Those of us who stayed awake during history classes probably remember that it was not until the transcontinental railroad was built that America's western expansion truly got under way. Miller's book describes in detail the Union Pacific railroad's contribution to this monumental task. The first spike was driven by Union Pacific in Omaha, Nebraska on December 2, 1863. Five-and-a-half years and 1094 miles later, its tracks were secured to those built by the Central Pacific railroad with a golden spike at Promontory, Utah.
The laying of Union Pacific tracks was a monumental accomplishment involving the efforts of thousands of surveyors, graders, and track layers, plus those who transported railroad ties and other supplies to the crews. During their work, the track workers faced dangers from all sides. There were Indian raids; sudden and violent storms; snakes and other poisonous creatures; industrial accidents; floods; and some of the most forbidding terrain imaginable for such an undertaking.
While the stories of the track workers are interesting in themselves, there is another cast of characters who provide color and richness to the book. These are the hangers-on who followed the workers throughout their journey hoping to profit from the workers vices and excesses; especially during the winter months when they were unable to work. They were a seedy and lawless lot, that included gamblers, card sharks, swindlers, thieves, murderers and of course, the ubiquitous derringer packing women of pleasure, euphemistically call "soiled doves."
Miller writes his prose with the careful eye of a historian, relying at times on diary entries written by those that worked on the crews. That's what makes the book so readable. But if his text is the cake, the icing is the photographs; usually at least one per page. Many were taken by his maternal grandfather, Arundel C. Hull as well as by notable western photographer William H Jackson and Civil War photographer Andrew J. Russell. As the saying goes, a picture is worth a thousand words; and the sight of "Big Ned," "Con" Wagner, and "Ace" Moore dangling lifelessly from a pole speaks volumes about the attitude of the good citizens of Laramie toward some of the more undesirable residents of their fair city!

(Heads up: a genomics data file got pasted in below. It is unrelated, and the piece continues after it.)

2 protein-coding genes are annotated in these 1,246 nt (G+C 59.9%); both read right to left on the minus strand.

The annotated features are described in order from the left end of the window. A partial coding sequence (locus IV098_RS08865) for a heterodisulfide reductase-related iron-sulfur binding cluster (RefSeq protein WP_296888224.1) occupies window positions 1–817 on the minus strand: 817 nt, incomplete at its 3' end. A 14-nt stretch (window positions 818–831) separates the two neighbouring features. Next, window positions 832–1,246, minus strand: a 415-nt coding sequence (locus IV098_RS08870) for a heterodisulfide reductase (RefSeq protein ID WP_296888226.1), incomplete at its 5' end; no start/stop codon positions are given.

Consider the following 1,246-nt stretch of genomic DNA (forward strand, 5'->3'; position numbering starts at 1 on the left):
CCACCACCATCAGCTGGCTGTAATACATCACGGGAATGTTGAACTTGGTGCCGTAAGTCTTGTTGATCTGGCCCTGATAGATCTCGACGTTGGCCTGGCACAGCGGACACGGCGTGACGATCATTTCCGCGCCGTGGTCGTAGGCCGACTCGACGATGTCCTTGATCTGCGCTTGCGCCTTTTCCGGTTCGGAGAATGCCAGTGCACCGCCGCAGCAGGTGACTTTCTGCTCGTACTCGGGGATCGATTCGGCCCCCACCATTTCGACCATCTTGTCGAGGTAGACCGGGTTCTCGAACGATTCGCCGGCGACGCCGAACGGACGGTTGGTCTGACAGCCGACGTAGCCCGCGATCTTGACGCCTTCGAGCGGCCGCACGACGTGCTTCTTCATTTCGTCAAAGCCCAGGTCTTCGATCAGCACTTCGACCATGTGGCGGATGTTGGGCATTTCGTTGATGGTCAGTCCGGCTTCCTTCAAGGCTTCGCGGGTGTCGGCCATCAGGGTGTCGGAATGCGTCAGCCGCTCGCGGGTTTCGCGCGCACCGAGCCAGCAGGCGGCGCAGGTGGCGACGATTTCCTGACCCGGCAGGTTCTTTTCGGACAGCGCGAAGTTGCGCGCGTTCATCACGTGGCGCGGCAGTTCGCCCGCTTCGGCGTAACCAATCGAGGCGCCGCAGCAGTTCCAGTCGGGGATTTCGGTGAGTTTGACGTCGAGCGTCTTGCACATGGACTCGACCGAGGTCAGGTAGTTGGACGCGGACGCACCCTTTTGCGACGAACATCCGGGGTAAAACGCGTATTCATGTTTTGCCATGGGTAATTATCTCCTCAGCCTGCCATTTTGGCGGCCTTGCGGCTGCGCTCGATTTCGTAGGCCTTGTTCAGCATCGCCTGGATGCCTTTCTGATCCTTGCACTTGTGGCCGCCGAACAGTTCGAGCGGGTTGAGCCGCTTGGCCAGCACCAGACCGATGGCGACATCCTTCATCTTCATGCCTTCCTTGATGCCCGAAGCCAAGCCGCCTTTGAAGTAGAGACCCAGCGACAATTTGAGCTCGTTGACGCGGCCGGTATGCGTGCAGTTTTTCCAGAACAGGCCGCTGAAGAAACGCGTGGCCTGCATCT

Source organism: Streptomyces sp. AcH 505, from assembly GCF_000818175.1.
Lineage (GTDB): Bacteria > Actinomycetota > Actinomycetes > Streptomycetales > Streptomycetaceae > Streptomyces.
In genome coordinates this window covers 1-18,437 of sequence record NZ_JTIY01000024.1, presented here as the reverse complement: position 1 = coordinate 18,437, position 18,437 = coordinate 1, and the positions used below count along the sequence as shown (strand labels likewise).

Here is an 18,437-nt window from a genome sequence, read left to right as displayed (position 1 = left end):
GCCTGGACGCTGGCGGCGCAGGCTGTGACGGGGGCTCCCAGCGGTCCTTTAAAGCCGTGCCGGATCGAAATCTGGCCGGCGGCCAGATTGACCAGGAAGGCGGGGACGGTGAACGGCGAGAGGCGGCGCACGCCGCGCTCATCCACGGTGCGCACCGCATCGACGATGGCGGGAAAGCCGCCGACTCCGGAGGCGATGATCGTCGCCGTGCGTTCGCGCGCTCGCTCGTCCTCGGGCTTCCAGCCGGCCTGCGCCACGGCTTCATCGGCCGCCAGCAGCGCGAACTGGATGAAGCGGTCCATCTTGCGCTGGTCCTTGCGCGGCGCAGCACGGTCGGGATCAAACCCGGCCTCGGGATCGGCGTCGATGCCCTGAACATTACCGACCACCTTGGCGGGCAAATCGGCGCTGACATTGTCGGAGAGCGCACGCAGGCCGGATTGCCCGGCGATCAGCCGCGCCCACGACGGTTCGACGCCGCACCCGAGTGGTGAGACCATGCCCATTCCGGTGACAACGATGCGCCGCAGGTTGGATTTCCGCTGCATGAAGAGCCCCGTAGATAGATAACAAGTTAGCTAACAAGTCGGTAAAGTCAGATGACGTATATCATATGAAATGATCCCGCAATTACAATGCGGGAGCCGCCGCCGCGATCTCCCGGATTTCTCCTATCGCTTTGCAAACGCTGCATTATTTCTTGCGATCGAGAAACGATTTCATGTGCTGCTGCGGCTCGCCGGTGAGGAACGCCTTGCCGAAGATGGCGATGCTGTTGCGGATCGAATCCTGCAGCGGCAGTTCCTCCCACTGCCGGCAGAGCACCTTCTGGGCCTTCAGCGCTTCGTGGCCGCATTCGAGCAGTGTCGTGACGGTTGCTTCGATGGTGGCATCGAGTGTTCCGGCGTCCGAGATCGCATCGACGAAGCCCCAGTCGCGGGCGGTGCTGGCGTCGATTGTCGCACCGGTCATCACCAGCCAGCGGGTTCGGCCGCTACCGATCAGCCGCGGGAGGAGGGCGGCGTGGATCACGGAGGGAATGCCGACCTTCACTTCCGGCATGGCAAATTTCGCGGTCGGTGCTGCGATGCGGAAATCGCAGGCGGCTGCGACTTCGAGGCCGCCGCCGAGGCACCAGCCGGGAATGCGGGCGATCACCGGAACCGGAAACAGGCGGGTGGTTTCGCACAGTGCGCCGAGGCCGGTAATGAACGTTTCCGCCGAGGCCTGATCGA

"Railroad 1869" by Eugene Arundel Miller is a great read, especially for those who love history and are fascinated by trains; and it is suitable reading for both young and old. I'm pretty sure that if you pick it up and start reading it, it will be a long time before you put it back on the coffee table; if ever!
The resource listings include book printers, book designers, writer organizations, book reviewers and many others to help the newbie set out on the right direction. The article list is extensive and covers all aspects of the publishing industry from the beginning to the end.
I commend Deana Riddle in creating a much needed resource book for a growing industry. Although the book is geared toward self-publishers, this directory is also a great source for established publishers. "2009 Writer Watchdog Self-Publishing Directory" is well designed, concise, easy to use, and most of all, useful. It is a must-have addition to the resource shelf.Listen to interview with Deana Riddle